24 elephants return home


  • Nation
  • Monday, 07 Dec 2015

Time to go: The captured elephants being prepared for translocation in Lahad Datu.

KOTA KINABALU: Wildlife rangers can finally breathe easier after completing a month-long translocation operation getting 24 elephants back into their habitat in the Tabin Wildlife Reserve.

The herd of elephants, which was first sighted crossing a two-way road along an oil palm estate and village in Lahad Datu in October, had initially been left to wander on its own but under the observation of wildlife rangers.

The authorities had hoped that the animals would return to the Tabin Wildlife Reserve.

However, Sabah Wildlife Depart­ment’s rescue unit and rangers decided to translocate the jumbos when the elephants were not heading to the wildlife reserve.

“Whenever we face such pro­blems, we will first try to have the elephants back to the reserve without the need for translocation,” state Wildlife Department director William Baya said.

“Unfortunately, after more than a month of trying, we failed to herd them back to Tabin. Not only that, more damage were caused especially to smallholders,” he said.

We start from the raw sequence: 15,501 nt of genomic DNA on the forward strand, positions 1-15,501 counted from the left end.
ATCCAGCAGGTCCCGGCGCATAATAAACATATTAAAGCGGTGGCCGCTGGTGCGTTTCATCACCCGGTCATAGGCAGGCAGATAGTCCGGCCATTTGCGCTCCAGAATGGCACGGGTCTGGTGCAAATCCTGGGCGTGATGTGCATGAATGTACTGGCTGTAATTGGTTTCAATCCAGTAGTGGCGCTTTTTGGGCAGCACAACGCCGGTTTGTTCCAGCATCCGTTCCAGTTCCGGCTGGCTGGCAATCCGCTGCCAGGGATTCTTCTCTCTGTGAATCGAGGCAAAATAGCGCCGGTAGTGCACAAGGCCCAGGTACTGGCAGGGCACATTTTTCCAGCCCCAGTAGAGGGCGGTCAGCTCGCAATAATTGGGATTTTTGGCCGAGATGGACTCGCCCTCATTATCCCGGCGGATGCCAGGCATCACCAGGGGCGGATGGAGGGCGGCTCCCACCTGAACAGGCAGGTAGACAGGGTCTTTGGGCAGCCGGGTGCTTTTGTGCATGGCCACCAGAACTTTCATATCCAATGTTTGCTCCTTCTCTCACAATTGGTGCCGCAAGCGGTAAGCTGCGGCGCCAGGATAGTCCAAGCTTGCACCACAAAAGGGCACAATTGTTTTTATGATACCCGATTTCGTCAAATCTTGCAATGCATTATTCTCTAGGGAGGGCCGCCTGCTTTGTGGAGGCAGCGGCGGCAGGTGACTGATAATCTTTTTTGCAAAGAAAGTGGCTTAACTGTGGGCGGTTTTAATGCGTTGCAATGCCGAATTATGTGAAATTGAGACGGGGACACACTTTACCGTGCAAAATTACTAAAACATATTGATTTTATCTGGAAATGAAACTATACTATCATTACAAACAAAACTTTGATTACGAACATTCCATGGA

Baya said this was the biggest translocation ever conducted at any one time by the department.

The translocation team, which was headed by Sabah Wildlife Department officials Jibius Dausip and Dr Laura Benedict, managed to capture all 24 elephants and translocated them back to the reserve.

Baya said two of the elephants had been fixed with satellite collars, sponsored by Danau Girang Field Centre, so that their movements could be monitored and also to better understand human-elephant conflicts.

“Like any other elephant habitat areas in Sabah, Lahad Datu is facing similar human-elephant conflicts.”

Department assistant director Dr Sen Nathan, who is also the mana­ger of Wildlife Rescue Unit, said they hoped to do an elephant population survey next year.

The department had been translocating elephants increasingly the past years.

For example, 10 Borneo elephants were sent back into Tabin Wildlife Reserve in 2013.

“Elephant translocation is a very expensive process, estimated to cost between RM20,000 and RM30,000 per elephant,” Dr Sen said.

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